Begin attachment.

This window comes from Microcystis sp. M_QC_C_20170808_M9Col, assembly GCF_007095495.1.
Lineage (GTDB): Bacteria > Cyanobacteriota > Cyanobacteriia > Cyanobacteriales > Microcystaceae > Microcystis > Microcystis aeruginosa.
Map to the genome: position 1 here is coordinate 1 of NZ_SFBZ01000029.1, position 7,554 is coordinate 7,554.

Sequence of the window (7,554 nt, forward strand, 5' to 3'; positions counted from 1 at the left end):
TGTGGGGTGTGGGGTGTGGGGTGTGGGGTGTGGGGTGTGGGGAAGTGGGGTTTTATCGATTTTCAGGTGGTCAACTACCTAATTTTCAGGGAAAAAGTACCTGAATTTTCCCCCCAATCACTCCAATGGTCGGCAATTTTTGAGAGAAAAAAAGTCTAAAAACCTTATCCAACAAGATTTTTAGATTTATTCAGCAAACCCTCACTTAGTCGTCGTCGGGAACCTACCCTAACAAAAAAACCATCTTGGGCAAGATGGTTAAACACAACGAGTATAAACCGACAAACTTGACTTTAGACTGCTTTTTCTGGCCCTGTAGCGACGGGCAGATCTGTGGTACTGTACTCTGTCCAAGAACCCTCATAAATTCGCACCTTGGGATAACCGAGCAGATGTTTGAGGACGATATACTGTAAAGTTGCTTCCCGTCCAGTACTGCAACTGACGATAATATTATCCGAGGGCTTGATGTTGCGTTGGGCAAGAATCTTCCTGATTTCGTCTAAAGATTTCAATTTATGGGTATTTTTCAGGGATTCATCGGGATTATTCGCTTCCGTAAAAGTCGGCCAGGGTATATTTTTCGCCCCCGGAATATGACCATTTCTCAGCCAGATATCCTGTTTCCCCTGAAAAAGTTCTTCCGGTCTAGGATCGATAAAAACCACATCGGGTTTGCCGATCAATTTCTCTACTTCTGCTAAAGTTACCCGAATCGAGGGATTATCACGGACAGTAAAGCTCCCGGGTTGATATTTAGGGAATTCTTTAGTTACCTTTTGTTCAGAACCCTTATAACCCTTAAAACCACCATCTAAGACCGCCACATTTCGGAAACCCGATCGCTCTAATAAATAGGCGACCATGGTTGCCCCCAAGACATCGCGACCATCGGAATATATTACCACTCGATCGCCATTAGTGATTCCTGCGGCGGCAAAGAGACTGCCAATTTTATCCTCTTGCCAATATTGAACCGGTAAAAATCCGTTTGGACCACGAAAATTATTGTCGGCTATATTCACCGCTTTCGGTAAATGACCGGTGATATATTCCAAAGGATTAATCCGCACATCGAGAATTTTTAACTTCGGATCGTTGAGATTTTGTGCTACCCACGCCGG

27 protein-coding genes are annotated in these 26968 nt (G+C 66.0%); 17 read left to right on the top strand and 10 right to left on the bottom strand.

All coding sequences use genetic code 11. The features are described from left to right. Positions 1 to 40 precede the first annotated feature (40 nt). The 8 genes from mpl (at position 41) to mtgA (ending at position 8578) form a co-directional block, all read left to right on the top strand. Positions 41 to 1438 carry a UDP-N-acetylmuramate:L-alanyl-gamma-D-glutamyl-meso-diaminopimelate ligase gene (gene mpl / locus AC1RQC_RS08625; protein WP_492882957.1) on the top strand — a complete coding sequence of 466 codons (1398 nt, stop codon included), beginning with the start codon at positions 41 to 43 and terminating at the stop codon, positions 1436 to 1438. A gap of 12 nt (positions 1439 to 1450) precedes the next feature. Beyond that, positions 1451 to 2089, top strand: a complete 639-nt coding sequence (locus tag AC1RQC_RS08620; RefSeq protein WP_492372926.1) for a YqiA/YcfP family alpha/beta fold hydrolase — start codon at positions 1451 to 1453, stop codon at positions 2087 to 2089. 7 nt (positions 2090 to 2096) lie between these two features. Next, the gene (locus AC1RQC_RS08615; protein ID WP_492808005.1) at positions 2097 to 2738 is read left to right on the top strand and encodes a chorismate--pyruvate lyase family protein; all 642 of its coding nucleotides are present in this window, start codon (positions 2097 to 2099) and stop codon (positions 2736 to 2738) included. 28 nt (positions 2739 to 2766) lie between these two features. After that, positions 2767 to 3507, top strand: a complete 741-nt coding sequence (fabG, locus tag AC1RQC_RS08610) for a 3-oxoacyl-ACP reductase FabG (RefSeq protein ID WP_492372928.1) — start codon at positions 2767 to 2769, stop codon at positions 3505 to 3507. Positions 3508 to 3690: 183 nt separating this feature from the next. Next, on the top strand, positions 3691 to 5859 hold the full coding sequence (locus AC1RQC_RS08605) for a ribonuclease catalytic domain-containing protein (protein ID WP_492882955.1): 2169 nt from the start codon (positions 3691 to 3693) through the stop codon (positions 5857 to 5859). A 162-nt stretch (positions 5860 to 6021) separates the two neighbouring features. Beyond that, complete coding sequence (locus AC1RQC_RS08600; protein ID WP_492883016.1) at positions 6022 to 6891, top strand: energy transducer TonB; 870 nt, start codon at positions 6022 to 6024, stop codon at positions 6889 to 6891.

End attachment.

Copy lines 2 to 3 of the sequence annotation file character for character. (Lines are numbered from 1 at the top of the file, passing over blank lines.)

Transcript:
Lineage (GTDB): Bacteria > Cyanobacteriota > Cyanobacteriia > Cyanobacteriales > Microcystaceae > Microcystis > Microcystis aeruginosa.
Map to the genome: position 1 here is coordinate 1 of NZ_SFBZ01000029.1, position 7,554 is coordinate 7,554.